How to Find Common, Start, and Run on a PSC Compressor Motor!
In this HVACR Training article, we are using electrical resistance measurements on the PSC compressor terminals in order to determine which tab is Common, Start, and Run. This is used when the tabs are not labeled, there is no plug for the terminals, or there is no electrical wiring diagram available for the wires feeding from the terminals. The steps listed below can be used to test all single speed PSC motors (i.e., compressors, blower motors). Whenever possible, first measure the electrical resistance via the wires connected to the compressor tabs. This can be done by first removing the compressor wires from the contactor and the capacitor and testing the wires there in the electrical compartment. If that is not giving a proper resistance value, then move to the compressor itself and disconnect the wires from the compressor tabs to take the measurements there. Take precaution any time the wires need to be removed from the compressor terminals because refrigerant pressure is being held back via the Fusite glass and terminals. To test these motors, we will be using a multimeter. To get started, set the multimeter to ohms (Ω). This setting allows us to test for electrical resistance. Test your meter for accuracy before taking measurements. When the meter probes are not touching, the meter should display OL. When the meter probes are touching, the meter should display 0.0 ohms. Before testing the compressor motor, make sure the power is off to the unit and compressor. Step 1: Check Resistance Values A) Connect the alligator clips to terminal pairs in order to check the resistance value of each pair. B) Gather resistance values and mark which pairs provided each reading. In our example above, we can see that the resistance measurement between the top and bottom right terminal is 1.5 ohms. The measurement between the bottom two terminals is 7.5 ohms. The measurement between the top and bottom left terminal is 6 ohms. The highest measurement should equal the sum of both of the two lesser measurements. 7.5 = 6 +1.5 (Drawing a diagram for yourself, such as the one above, will make identifying each tab easier in the next step.) Step 2: Identify Each Terminal A) Identify the pair with the lowest resistance reading. This pair is always the Common and Run. This pair measured 1.5 ohms. This means that the other remaining tab is Start. B) Identify the second highest resistance reading. This pair is always the Common and Start. This pair measured 6 ohms. This means that the other remaining tab is Run. C) Identify the highest resistance reading. This pair is always the Start and Run. This pair measured 7.5 ohms. This means that the other remaining tab is Common. In this way, you can always determine which tab is Common, Start, and Run. Just find the pair with the lowest resistance measurement. The remaining tab that is not in the pair is Start. You could also just find the pair with the highest resistance measurement. The remaining tab outside of the pair is the Common. 1.5 ohms (Common to Run) + 6 ohms (Common to Start) = 7.5 ohms (Start to Run) Step 3: Determine if the Compressor has been Shorted to Ground. When the three windings match up, as they do in our example, this would indicate there is no short. However, it is still a good idea to complete the following step. A) Clip one alligator clip to one of the terminals. B) Press the other probe onto a cleaned section of the copper tubing or unpainted steel on the compressor. C) If the compressor is NOT shorted to ground, the multimeter will read OL. At this point, you can be confident that the compressor is not shorted to ground and you know what terminals are what. If you need to do a deeper dive into the windings, a megger test would be needed. If you are looking for a video to better help understand this topic, check out our " How to Find Common, Start, and Run on a PSC Compressor Motor! " video below! If you want to learn about refrigerants and how they work in a system, check out our “Refrigerant Charging and Service Procedures for Air Conditioning” book . Test your knowledge with our 1,000 question workbook along with the answer key! We also have quick reference cards for use out in the field! Bundle Packs are a great way to save and get faster shipping! Check out www.acservicetech.com/store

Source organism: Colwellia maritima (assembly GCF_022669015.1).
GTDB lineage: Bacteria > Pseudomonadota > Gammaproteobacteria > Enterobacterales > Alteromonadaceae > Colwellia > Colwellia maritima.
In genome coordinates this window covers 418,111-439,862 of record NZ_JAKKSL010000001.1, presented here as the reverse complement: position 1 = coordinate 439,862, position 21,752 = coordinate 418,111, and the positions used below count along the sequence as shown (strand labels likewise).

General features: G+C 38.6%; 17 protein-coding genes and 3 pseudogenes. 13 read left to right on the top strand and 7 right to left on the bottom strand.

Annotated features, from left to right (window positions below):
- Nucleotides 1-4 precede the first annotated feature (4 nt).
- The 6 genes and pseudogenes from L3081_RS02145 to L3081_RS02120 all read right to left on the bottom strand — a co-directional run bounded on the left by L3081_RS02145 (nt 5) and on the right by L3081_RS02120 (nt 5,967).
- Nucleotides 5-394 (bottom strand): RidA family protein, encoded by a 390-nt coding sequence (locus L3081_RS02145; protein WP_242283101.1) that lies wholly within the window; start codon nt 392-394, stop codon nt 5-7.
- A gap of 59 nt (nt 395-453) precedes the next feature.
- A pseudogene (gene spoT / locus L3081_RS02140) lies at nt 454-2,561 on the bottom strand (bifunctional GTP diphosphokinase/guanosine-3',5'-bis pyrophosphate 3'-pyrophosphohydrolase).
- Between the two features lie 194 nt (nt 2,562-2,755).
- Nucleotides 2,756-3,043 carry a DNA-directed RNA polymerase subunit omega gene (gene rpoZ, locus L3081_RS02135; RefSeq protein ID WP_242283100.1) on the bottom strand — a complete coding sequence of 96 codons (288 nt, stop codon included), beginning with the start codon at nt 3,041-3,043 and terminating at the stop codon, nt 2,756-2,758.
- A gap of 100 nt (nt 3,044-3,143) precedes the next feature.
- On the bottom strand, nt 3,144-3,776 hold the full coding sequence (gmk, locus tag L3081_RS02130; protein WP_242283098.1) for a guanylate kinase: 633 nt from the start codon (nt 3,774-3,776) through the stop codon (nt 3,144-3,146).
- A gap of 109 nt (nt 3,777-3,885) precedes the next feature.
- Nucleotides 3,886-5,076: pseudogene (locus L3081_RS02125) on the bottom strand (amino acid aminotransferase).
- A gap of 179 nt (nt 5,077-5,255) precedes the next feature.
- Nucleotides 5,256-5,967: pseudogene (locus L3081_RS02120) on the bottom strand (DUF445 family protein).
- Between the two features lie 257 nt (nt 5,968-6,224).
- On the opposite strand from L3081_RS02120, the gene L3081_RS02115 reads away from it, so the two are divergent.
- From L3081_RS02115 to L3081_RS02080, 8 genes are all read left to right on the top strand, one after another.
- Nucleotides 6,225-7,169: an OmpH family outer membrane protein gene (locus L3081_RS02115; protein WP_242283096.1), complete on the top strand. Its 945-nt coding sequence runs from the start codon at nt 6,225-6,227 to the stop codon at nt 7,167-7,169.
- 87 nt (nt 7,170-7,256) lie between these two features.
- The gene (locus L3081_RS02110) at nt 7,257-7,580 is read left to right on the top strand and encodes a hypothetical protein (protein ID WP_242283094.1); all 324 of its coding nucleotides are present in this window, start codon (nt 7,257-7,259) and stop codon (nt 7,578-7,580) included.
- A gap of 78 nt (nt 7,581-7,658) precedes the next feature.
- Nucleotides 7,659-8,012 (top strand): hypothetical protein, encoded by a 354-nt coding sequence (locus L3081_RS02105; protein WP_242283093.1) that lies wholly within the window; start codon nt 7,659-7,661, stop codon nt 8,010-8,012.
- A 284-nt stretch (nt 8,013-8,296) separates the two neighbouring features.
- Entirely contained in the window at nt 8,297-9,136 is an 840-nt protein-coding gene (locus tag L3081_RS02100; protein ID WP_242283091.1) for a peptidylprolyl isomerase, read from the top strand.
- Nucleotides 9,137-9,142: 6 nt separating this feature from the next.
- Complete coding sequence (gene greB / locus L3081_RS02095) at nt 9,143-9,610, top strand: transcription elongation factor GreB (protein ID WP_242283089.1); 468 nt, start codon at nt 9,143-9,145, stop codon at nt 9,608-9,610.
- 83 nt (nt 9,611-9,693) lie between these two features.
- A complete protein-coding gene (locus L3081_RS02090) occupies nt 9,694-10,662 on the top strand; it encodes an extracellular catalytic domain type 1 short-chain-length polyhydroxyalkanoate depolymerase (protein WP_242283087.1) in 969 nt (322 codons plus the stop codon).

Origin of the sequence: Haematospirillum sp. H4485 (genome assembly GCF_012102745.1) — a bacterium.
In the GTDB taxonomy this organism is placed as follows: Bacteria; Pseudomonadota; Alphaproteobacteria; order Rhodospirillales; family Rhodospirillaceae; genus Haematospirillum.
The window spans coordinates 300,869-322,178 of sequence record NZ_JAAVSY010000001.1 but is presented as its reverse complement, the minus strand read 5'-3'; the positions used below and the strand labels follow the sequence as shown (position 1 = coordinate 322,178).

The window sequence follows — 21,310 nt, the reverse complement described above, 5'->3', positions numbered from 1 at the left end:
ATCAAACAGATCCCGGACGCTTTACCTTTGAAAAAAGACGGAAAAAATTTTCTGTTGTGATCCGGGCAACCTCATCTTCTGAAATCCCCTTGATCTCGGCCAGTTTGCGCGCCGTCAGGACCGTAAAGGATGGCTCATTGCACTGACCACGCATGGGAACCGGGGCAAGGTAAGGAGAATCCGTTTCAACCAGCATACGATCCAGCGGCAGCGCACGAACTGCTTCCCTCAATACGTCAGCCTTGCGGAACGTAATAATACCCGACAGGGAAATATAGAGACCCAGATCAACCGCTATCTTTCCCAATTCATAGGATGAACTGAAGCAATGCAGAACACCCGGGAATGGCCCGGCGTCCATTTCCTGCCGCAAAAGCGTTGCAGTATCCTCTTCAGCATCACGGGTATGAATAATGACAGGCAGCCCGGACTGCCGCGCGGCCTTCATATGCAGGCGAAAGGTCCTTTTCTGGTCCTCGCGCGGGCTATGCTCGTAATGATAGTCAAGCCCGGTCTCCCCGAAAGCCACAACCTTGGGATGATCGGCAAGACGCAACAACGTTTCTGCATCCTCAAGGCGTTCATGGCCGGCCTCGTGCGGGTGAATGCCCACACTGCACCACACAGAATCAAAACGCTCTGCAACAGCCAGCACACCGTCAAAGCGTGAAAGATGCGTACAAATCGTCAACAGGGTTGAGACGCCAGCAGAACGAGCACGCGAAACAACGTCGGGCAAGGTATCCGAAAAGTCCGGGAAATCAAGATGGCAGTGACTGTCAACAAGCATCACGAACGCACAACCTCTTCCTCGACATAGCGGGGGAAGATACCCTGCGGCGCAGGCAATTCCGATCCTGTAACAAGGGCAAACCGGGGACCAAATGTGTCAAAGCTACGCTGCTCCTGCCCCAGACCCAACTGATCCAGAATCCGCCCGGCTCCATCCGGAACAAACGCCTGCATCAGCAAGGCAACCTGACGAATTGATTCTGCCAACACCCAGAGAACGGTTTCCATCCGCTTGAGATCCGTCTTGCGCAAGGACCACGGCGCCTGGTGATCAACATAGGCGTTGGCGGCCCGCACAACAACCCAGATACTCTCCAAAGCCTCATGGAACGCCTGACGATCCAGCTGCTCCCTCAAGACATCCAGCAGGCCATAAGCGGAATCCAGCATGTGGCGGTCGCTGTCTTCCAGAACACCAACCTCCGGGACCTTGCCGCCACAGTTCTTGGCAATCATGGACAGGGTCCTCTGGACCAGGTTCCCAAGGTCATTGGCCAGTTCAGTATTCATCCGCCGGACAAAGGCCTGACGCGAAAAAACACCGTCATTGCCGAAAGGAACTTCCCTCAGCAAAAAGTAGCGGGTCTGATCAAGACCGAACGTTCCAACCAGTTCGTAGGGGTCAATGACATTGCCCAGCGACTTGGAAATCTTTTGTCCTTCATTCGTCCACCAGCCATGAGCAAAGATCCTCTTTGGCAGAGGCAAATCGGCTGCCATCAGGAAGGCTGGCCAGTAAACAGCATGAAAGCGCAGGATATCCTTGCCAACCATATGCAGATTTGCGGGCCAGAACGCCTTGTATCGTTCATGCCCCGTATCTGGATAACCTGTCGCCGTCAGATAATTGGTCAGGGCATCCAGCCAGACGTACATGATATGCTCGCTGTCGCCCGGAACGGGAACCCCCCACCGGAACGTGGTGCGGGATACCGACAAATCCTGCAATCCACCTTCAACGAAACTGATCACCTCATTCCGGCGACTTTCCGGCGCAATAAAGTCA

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Published: 04/28/2021 Author: Craig Migliaccio About the Author: Craig is the owner of AC Service Tech LLC and the Author of the book “Refrigerant Charging and Service Procedures for Air Conditioning”. Craig is a licensed Teacher of HVACR, Sheet Metal, and Building Maintenance in the State of New Jersey of the USA. He is also an HVACR Contracting Business owner of 16 years and holds an NJ HVACR Master License. Craig creates educational HVACR articles and videos which are posted at https://www.acservicetech.com & https://www.youtube.com/acservicetechchannel & https://www.facebook.com/acservicetech/